Now I don’t care how long you–ve been in the residential care business, there are no circumstances more hairy than those moments when your “clients” (oh I love that word) openly raise their collective finger to your singular authority. In this terrifying place, where the delicate balance of power shifts from the righteous to the rebellious, options melt down like a lump of lard on a trucker’s tailpipe. Hovering on the brink of their own annihilation, residential workers have been known to consider homicide or suicide as possible adaptive responses. Psychotic breaks are more common. I well remember the time when Clinton Jarvis, a night supervisor, chose to become catatonic in the middle of an uprising, and the evening when Maggie Norton had to be restrained and medicated after three residents refused to serve their curfews.
I knew better than to take Marchant’s resistance as a personal challenge. Authority lies in the system and we must never lose faith in the subtle mechanisms through which its power becomes manifest “in this case, the delicate juxtaposition of the Bored Room and the Rainbow Room.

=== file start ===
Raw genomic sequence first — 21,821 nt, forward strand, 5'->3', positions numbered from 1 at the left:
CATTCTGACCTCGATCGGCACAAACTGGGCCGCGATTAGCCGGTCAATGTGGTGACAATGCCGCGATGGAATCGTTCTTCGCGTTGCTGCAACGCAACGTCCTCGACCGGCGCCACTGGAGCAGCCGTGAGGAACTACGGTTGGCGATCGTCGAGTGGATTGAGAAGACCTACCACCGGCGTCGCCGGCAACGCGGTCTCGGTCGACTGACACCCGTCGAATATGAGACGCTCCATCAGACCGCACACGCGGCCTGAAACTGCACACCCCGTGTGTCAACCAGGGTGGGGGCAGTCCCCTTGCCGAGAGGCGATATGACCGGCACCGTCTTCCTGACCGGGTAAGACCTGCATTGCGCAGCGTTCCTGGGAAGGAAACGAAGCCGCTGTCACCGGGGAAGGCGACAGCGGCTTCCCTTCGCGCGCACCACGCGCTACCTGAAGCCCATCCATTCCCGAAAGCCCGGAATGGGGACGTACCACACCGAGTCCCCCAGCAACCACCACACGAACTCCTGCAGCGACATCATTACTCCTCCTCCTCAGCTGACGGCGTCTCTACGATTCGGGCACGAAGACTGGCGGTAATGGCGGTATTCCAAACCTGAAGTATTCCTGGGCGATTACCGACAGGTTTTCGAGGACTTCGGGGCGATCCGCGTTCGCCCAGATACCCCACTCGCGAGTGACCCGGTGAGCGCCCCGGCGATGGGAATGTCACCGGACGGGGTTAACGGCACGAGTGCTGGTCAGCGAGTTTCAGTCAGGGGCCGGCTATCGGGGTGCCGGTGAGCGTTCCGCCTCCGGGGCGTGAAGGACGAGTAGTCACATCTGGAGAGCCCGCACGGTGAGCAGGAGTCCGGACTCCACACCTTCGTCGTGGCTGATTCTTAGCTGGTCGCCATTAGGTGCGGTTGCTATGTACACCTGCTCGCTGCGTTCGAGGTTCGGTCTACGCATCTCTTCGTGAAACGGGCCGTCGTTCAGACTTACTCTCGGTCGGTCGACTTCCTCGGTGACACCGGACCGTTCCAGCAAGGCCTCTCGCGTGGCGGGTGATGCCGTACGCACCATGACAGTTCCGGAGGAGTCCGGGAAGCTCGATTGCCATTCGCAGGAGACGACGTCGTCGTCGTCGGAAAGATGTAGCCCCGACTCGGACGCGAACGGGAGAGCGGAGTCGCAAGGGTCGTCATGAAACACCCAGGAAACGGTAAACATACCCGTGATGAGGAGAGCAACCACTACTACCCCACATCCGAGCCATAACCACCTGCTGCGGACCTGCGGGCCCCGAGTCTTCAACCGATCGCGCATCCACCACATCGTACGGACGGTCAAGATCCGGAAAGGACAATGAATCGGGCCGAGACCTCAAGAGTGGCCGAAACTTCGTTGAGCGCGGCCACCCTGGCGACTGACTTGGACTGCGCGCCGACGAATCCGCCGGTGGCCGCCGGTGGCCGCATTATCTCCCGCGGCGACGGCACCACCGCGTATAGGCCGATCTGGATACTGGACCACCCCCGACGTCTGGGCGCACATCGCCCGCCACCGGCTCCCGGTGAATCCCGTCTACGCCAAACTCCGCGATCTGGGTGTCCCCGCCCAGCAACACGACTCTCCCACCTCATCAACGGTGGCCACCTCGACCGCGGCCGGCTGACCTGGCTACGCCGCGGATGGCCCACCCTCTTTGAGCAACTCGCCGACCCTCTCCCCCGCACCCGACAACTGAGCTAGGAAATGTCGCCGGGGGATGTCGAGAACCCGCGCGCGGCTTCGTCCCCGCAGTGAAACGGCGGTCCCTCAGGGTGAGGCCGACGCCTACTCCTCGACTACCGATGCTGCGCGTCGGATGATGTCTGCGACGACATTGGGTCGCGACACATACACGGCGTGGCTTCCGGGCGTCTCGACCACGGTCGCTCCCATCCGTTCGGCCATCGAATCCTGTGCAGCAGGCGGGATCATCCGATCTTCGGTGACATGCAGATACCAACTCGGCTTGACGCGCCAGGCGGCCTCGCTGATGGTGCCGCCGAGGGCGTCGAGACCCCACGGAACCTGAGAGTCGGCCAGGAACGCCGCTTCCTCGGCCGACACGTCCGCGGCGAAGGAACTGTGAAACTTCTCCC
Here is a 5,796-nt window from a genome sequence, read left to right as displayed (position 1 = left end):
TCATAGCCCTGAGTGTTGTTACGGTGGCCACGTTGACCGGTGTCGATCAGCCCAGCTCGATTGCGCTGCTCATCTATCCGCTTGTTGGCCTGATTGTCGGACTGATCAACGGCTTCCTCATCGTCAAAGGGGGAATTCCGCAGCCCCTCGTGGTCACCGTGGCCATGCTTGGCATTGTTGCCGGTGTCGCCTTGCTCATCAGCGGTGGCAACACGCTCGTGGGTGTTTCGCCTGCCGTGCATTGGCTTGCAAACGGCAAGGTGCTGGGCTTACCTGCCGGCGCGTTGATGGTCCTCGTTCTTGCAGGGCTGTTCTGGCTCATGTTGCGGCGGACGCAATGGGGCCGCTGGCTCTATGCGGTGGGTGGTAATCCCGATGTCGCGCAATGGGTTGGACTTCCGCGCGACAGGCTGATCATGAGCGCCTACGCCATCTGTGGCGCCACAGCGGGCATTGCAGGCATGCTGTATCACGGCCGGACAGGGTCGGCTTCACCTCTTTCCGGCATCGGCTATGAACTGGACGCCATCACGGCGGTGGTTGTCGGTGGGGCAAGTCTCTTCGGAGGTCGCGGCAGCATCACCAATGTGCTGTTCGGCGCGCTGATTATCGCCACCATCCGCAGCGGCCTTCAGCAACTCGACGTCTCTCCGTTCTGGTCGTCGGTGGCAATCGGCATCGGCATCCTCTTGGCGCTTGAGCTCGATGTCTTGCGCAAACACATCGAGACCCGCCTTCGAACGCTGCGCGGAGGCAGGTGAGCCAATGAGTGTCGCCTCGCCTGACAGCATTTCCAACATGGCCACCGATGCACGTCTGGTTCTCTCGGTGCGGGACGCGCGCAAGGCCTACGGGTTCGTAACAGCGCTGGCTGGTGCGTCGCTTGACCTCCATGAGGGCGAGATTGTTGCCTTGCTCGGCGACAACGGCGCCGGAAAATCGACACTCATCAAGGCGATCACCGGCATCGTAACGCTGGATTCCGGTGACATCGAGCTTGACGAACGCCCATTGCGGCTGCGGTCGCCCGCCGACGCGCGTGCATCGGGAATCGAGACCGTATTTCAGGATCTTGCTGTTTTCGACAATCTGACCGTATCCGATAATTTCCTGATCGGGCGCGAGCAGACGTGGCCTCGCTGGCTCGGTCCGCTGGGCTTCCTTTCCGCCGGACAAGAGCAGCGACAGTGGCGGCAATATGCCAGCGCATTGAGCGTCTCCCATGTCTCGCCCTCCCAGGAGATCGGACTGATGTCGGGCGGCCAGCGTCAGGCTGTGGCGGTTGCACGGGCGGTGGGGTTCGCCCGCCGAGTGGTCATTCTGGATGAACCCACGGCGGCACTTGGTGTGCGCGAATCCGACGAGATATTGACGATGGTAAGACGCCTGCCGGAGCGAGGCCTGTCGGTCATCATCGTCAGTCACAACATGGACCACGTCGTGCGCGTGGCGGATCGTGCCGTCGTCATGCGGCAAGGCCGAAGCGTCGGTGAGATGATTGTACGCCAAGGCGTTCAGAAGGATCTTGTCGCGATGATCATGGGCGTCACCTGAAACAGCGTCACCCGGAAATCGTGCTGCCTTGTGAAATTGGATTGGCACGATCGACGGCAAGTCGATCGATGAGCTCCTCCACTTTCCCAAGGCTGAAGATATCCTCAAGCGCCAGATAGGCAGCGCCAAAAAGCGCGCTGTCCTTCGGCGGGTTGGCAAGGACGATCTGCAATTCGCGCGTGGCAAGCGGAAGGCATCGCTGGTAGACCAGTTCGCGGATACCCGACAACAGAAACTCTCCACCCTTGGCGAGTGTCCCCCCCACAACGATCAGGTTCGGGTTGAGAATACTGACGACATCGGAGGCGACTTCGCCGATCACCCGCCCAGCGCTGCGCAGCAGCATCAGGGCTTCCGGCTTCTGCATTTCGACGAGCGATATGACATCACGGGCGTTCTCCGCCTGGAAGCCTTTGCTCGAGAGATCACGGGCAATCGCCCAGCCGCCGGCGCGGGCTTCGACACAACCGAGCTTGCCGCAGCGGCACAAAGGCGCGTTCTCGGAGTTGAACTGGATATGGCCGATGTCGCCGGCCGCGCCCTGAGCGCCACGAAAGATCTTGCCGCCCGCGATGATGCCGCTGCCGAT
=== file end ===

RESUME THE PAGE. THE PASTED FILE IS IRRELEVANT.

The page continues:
“Well you certainly do have a choice gentlemen,” I told them, “but here in Camelot, as in life itself, every decision we make carries consequences, some known, some unknown. You see, I also have choices to make, one of which is to unlock the door to the pig-pen tomorrow night when the big game is on “or not. Like you, I must consider my options very carefully.”
“That’s fucking blackmail,” Marchant growled.
–I call it quid pro quo.”
“What the hell’s that.”
“That’s Latin for “fucking blackmail.”
It took a few disgruntled moments for the balance to shift back in my favor but even the most repressive systems can tolerate a modicum of patience. Eventually, Burgess and Critchley stood up and shuffled their chairs to one corner of the room. “There they go, the brown-nose brigade,” sneered Marchant, but it was a statement clearly designed to save face before acknowledging defeat and submitting to the power of the system.